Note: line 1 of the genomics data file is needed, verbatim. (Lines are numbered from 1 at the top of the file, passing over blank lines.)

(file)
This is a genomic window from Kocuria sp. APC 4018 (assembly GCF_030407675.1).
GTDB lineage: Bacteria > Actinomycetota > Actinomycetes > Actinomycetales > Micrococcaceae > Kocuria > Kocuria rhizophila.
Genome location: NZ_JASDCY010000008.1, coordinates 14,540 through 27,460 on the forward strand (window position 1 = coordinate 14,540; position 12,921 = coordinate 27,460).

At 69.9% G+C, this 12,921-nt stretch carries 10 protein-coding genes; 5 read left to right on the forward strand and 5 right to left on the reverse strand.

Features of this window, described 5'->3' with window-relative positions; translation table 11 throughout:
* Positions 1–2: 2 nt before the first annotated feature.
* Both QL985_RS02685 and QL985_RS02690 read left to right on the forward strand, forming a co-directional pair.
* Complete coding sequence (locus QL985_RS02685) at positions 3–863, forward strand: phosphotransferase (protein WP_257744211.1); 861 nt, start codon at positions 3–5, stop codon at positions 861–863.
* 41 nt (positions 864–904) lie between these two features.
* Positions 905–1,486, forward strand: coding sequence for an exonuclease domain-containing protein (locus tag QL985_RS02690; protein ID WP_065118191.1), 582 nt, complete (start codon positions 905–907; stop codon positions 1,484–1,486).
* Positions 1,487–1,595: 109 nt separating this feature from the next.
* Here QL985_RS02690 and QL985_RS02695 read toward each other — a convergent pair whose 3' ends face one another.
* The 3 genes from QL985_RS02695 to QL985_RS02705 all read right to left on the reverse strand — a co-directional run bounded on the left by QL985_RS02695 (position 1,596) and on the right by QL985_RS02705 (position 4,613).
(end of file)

This is a genomic window from Kocuria sp. APC 4018 (assembly GCF_030407675.1).